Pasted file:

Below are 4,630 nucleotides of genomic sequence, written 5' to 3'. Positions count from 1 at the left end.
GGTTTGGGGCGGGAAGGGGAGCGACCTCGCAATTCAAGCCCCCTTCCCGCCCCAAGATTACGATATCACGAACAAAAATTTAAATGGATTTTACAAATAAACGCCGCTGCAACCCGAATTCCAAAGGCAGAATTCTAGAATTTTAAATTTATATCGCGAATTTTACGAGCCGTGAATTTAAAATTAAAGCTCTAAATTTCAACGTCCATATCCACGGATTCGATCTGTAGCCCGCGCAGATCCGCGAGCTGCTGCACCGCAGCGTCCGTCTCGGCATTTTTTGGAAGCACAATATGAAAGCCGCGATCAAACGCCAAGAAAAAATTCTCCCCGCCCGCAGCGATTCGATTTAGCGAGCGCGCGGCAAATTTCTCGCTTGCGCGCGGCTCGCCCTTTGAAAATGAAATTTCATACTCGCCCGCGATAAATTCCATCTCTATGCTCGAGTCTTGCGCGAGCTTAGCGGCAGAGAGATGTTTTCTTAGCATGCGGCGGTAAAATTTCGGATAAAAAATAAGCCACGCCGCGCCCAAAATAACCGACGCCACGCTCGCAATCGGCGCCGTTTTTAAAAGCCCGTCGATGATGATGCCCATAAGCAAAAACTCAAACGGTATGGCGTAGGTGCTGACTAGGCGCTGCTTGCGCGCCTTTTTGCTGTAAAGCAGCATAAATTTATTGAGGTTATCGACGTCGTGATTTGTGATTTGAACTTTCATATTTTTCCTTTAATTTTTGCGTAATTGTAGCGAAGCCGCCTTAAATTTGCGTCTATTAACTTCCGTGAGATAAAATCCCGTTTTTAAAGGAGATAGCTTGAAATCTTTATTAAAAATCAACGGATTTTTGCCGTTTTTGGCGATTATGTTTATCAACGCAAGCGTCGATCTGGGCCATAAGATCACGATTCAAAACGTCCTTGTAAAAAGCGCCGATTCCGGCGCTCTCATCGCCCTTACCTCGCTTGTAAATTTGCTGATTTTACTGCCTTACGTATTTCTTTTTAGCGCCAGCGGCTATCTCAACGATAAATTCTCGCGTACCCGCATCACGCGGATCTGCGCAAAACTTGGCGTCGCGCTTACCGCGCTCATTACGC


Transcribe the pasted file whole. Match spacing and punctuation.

Below are 4,630 nucleotides of genomic sequence, written 5' to 3'. Positions count from 1 at the left end.
GGTTTGGGGCGGGAAGGGGAGCGACCTCGCAATTCAAGCCCCCTTCCCGCCCCAAGATTACGATATCACGAACAAAAATTTAAATGGATTTTACAAATAAACGCCGCTGCAACCCGAATTCCAAAGGCAGAATTCTAGAATTTTAAATTTATATCGCGAATTTTACGAGCCGTGAATTTAAAATTAAAGCTCTAAATTTCAACGTCCATATCCACGGATTCGATCTGTAGCCCGCGCAGATCCGCGAGCTGCTGCACCGCAGCGTCCGTCTCGGCATTTTTTGGAAGCACAATATGAAAGCCGCGATCAAACGCCAAGAAAAAATTCTCCCCGCCCGCAGCGATTCGATTTAGCGAGCGCGCGGCAAATTTCTCGCTTGCGCGCGGCTCGCCCTTTGAAAATGAAATTTCATACTCGCCCGCGATAAATTCCATCTCTATGCTCGAGTCTTGCGCGAGCTTAGCGGCAGAGAGATGTTTTCTTAGCATGCGGCGGTAAAATTTCGGATAAAAAATAAGCCACGCCGCGCCCAAAATAACCGACGCCACGCTCGCAATCGGCGCCGTTTTTAAAAGCCCGTCGATGATGATGCCCATAAGCAAAAACTCAAACGGTATGGCGTAGGTGCTGACTAGGCGCTGCTTGCGCGCCTTTTTGCTGTAAAGCAGCATAAATTTATTGAGGTTATCGACGTCGTGATTTGTGATTTGAACTTTCATATTTTTCCTTTAATTTTTGCGTAATTGTAGCGAAGCCGCCTTAAATTTGCGTCTATTAACTTCCGTGAGATAAAATCCCGTTTTTAAAGGAGATAGCTTGAAATCTTTATTAAAAATCAACGGATTTTTGCCGTTTTTGGCGATTATGTTTATCAACGCAAGCGTCGATCTGGGCCATAAGATCACGATTCAAAACGTCCTTGTAAAAAGCGCCGATTCCGGCGCTCTCATCGCCCTTACCTCGCTTGTAAATTTGCTGATTTTACTGCCTTACGTATTTCTTTTTAGCGCCAGCGGCTATCTCAACGATAAATTCTCGCGTACCCGCATCACGCGGATCTGCGCAAAACTTGGCGTCGCGCTTACCGCGCTCATTACGC